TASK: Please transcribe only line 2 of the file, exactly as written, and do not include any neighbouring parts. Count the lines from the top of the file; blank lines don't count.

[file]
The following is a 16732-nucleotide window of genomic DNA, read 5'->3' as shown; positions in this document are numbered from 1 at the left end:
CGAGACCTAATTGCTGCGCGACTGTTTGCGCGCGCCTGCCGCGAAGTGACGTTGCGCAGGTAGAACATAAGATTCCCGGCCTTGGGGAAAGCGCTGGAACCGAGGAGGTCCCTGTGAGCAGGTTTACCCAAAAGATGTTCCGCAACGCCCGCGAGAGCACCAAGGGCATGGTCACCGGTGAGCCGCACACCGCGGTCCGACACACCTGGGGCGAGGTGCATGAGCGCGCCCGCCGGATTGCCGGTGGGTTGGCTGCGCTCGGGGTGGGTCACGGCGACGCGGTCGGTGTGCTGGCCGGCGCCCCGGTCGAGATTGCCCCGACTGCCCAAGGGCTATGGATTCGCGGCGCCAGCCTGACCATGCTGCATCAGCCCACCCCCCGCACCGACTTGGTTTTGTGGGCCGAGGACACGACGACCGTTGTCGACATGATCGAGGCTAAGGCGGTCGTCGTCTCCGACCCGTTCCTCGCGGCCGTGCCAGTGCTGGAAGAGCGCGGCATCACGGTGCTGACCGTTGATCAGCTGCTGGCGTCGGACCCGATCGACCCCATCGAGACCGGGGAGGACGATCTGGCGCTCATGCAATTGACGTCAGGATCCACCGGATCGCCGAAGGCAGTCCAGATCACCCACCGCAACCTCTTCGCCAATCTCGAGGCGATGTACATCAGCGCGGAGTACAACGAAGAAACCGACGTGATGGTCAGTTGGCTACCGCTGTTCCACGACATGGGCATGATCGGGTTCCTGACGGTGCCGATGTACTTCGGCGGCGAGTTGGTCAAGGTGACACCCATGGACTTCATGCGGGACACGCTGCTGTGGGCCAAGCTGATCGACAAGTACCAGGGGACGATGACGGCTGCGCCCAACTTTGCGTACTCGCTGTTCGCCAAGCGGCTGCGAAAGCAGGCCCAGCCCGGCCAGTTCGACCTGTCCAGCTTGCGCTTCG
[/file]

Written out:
CGAGACCTAATTGCTGCGCGACTGTTTGCGCGCGCCTGCCGCGAAGTGACGTTGCGCAGGTAGAACATAAGATTCCCGGCCTTGGGGAAAGCGCTGGAACCGAGGAGGTCCCTGTGAGCAGGTTTACCCAAAAGATGTTCCGCAACGCCCGCGAGAGCACCAAGGGCATGGTCACCGGTGAGCCGCACACCGCGGTCCGACACACCTGGGGCGAGGTGCATGAGCGCGCCCGCCGGATTGCCGGTGGGTTGGCTGCGCTCGGGGTGGGTCACGGCGACGCGGTCGGTGTGCTGGCCGGCGCCCCGGTCGAGATTGCCCCGACTGCCCAAGGGCTATGGATTCGCGGCGCCAGCCTGACCATGCTGCATCAGCCCACCCCCCGCACCGACTTGGTTTTGTGGGCCGAGGACACGACGACCGTTGTCGACATGATCGAGGCTAAGGCGGTCGTCGTCTCCGACCCGTTCCTCGCGGCCGTGCCAGTGCTGGAAGAGCGCGGCATCACGGTGCTGACCGTTGATCAGCTGCTGGCGTCGGACCCGATCGACCCCATCGAGACCGGGGAGGACGATCTGGCGCTCATGCAATTGACGTCAGGATCCACCGGATCGCCGAAGGCAGTCCAGATCACCCACCGCAACCTCTTCGCCAATCTCGAGGCGATGTACATCAGCGCGGAGTACAACGAAGAAACCGACGTGATGGTCAGTTGGCTACCGCTGTTCCACGACATGGGCATGATCGGGTTCCTGACGGTGCCGATGTACTTCGGCGGCGAGTTGGTCAAGGTGACACCCATGGACTTCATGCGGGACACGCTGCTGTGGGCCAAGCTGATCGACAAGTACCAGGGGACGATGACGGCTGCGCCCAACTTTGCGTACTCGCTGTTCGCCAAGCGGCTGCGAAAGCAGGCCCAGCCCGGCCAGTTCGACCTGTCCAGCTTGCGCTTCG